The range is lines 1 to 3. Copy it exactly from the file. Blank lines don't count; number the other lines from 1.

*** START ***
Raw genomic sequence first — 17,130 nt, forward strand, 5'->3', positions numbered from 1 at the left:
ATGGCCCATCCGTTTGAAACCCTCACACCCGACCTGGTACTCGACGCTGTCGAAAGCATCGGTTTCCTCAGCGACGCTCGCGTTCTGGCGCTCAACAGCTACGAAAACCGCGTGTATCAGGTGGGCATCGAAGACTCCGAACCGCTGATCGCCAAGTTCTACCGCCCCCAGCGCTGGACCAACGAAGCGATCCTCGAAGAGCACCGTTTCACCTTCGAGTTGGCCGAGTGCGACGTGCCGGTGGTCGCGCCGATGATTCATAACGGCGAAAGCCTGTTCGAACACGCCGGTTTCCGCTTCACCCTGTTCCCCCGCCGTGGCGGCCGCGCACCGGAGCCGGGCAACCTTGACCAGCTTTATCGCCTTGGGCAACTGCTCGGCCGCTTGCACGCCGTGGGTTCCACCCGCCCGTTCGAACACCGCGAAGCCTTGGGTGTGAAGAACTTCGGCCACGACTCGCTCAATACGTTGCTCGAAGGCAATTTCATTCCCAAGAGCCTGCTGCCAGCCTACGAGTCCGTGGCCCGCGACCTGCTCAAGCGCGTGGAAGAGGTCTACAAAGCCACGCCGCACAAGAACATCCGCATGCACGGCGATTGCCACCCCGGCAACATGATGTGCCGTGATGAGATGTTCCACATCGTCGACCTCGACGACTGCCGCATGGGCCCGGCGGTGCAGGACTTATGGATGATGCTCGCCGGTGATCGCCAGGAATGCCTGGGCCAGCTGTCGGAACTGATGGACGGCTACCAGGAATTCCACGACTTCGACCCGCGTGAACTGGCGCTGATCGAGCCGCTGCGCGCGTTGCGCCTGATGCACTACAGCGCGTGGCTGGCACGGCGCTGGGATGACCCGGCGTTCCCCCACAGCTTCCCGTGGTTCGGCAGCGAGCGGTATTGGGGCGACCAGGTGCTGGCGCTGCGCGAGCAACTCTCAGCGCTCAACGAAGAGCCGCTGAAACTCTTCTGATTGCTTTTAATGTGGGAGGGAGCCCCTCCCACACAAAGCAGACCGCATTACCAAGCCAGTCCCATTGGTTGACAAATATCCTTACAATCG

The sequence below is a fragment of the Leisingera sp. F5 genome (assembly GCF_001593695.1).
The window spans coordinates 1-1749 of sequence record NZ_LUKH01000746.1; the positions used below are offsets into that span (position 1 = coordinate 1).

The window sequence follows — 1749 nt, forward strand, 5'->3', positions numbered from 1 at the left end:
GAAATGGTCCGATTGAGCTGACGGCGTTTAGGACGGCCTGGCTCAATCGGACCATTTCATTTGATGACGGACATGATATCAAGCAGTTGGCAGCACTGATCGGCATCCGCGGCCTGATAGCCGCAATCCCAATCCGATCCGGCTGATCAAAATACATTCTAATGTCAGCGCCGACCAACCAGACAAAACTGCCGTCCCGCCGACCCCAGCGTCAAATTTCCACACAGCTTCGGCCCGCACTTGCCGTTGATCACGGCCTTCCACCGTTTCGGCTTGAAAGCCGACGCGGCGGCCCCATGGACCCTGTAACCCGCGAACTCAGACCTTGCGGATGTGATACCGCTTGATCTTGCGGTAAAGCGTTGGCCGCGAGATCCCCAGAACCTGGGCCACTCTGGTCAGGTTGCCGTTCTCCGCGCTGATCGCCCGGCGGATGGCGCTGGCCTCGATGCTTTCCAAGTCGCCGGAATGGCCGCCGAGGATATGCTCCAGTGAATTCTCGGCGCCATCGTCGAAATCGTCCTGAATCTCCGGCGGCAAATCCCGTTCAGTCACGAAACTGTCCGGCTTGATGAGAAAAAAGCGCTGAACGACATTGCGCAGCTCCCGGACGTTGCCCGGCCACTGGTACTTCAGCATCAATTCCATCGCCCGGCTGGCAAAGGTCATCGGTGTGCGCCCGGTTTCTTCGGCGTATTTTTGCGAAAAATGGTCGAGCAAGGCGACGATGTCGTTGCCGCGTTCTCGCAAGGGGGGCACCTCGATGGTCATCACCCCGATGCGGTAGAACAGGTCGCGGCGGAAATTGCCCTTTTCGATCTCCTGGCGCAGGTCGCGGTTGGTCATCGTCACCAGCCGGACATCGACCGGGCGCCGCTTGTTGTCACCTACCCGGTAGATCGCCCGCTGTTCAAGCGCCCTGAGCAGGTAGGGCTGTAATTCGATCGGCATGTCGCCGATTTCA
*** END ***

Raw genomic sequence first — 17,130 nt, forward strand, 5'->3', positions numbered from 1 at the left:
ATGGCCCATCCGTTTGAAACCCTCACACCCGACCTGGTACTCGACGCTGTCGAAAGCATCGGTTTCCTCAGCGACGCTCGCGTTCTGGCGCTCAACAGCTACGAAAACCGCGTGTATCAGGTGGGCATCGAAGACTCCGAACCGCTGATCGCCAAGTTCTACCGCCCCCAGCGCTGGACCAACGAAGCGATCCTCGAAGAGCACCGTTTCACCTTCGAGTTGGCCGAGTGCGACGTGCCGGTGGTCGCGCCGATGATTCATAACGGCGAAAGCCTGTTCGAACACGCCGGTTTCCGCTTCACCCTGTTCCCCCGCCGTGGCGGCCGCGCACCGGAGCCGGGCAACCTTGACCAGCTTTATCGCCTTGGGCAACTGCTCGGCCGCTTGCACGCCGTGGGTTCCACCCGCCCGTTCGAACACCGCGAAGCCTTGGGTGTGAAGAACTTCGGCCACGACTCGCTCAATACGTTGCTCGAAGGCAATTTCATTCCCAAGAGCCTGCTGCCAGCCTACGAGTCCGTGGCCCGCGACCTGCTCAAGCGCGTGGAAGAGGTCTACAAAGCCACGCCGCACAAGAACATCCGCATGCACGGCGATTGCCACCCCGGCAACATGATGTGCCGTGATGAGATGTTCCACATCGTCGACCTCGACGACTGCCGCATGGGCCCGGCGGTGCAGGACTTATGGATGATGCTCGCCGGTGATCGCCAGGAATGCCTGGGCCAGCTGTCGGAACTGATGGACGGCTACCAGGAATTCCACGACTTCGACCCGCGTGAACTGGCGCTGATCGAGCCGCTGCGCGCGTTGCGCCTGATGCACTACAGCGCGTGGCTGGCACGGCGCTGGGATGACCCGGCGTTCCCCCACAGCTTCCCGTGGTTCGGCAGCGAGCGGTATTGGGGCGACCAGGTGCTGGCGCTGCGCGAGCAACTCTCAGCGCTCAACGAAGAGCCGCTGAAACTCTTCTGATTGCTTTTAATGTGGGAGGGAGCCCCTCCCACACAAAGCAGACCGCATTACCAAGCCAGTCCCATTGGTTGACAAATATCCTTACAATCG

The sequence below is a fragment of the Leisingera sp. F5 genome (assembly GCF_001593695.1).